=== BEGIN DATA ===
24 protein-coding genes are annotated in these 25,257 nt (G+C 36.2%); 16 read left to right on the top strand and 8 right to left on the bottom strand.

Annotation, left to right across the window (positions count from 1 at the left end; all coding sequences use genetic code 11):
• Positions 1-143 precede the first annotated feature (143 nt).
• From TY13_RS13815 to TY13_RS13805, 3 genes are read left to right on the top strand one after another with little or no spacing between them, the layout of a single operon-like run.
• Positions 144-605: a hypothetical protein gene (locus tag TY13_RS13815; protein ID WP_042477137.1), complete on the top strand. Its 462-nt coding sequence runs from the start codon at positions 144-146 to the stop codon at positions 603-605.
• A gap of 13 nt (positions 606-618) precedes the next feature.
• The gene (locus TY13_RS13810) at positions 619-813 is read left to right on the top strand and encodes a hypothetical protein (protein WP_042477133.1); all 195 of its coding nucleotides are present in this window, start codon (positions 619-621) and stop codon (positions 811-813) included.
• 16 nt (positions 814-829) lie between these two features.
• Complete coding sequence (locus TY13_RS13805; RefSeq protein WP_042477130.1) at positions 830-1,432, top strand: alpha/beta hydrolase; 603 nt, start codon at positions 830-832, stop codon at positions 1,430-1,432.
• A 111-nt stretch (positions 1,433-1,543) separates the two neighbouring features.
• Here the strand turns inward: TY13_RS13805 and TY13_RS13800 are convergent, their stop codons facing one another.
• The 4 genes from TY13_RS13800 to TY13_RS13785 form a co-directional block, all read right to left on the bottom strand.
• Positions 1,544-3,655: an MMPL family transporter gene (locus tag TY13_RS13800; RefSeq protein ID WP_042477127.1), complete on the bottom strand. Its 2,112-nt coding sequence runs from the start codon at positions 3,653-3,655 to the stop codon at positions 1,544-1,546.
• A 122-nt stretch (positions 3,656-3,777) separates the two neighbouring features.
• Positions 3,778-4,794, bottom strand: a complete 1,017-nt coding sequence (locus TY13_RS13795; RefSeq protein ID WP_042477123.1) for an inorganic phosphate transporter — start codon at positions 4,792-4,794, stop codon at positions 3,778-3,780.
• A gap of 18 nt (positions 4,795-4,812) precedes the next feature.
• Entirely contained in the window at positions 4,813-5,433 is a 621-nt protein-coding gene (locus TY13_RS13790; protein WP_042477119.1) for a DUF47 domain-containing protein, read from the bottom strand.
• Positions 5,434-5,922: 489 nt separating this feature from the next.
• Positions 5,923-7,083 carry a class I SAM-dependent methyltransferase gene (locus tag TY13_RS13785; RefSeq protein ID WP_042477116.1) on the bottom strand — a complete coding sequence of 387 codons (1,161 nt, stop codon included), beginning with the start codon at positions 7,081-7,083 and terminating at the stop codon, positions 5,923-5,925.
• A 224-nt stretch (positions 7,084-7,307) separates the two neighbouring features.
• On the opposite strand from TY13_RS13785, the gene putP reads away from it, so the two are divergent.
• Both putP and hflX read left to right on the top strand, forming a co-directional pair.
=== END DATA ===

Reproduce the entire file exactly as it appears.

24 protein-coding genes are annotated in these 25,257 nt (G+C 36.2%); 16 read left to right on the top strand and 8 right to left on the bottom strand.

Annotation, left to right across the window (positions count from 1 at the left end; all coding sequences use genetic code 11):
• Positions 1-143 precede the first annotated feature (143 nt).
• From TY13_RS13815 to TY13_RS13805, 3 genes are read left to right on the top strand one after another with little or no spacing between them, the layout of a single operon-like run.
• Positions 144-605: a hypothetical protein gene (locus tag TY13_RS13815; protein ID WP_042477137.1), complete on the top strand. Its 462-nt coding sequence runs from the start codon at positions 144-146 to the stop codon at positions 603-605.
• A gap of 13 nt (positions 606-618) precedes the next feature.
• The gene (locus TY13_RS13810) at positions 619-813 is read left to right on the top strand and encodes a hypothetical protein (protein WP_042477133.1); all 195 of its coding nucleotides are present in this window, start codon (positions 619-621) and stop codon (positions 811-813) included.
• 16 nt (positions 814-829) lie between these two features.
• Complete coding sequence (locus TY13_RS13805; RefSeq protein WP_042477130.1) at positions 830-1,432, top strand: alpha/beta hydrolase; 603 nt, start codon at positions 830-832, stop codon at positions 1,430-1,432.
• A 111-nt stretch (positions 1,433-1,543) separates the two neighbouring features.
• Here the strand turns inward: TY13_RS13805 and TY13_RS13800 are convergent, their stop codons facing one another.
• The 4 genes from TY13_RS13800 to TY13_RS13785 form a co-directional block, all read right to left on the bottom strand.
• Positions 1,544-3,655: an MMPL family transporter gene (locus tag TY13_RS13800; RefSeq protein ID WP_042477127.1), complete on the bottom strand. Its 2,112-nt coding sequence runs from the start codon at positions 3,653-3,655 to the stop codon at positions 1,544-1,546.
• A 122-nt stretch (positions 3,656-3,777) separates the two neighbouring features.
• Positions 3,778-4,794, bottom strand: a complete 1,017-nt coding sequence (locus TY13_RS13795; RefSeq protein ID WP_042477123.1) for an inorganic phosphate transporter — start codon at positions 4,792-4,794, stop codon at positions 3,778-3,780.
• A gap of 18 nt (positions 4,795-4,812) precedes the next feature.
• Entirely contained in the window at positions 4,813-5,433 is a 621-nt protein-coding gene (locus TY13_RS13790; protein WP_042477119.1) for a DUF47 domain-containing protein, read from the bottom strand.
• Positions 5,434-5,922: 489 nt separating this feature from the next.
• Positions 5,923-7,083 carry a class I SAM-dependent methyltransferase gene (locus tag TY13_RS13785; RefSeq protein ID WP_042477116.1) on the bottom strand — a complete coding sequence of 387 codons (1,161 nt, stop codon included), beginning with the start codon at positions 7,081-7,083 and terminating at the stop codon, positions 5,923-5,925.
• A 224-nt stretch (positions 7,084-7,307) separates the two neighbouring features.
• On the opposite strand from TY13_RS13785, the gene putP reads away from it, so the two are divergent.
• Both putP and hflX read left to right on the top strand, forming a co-directional pair.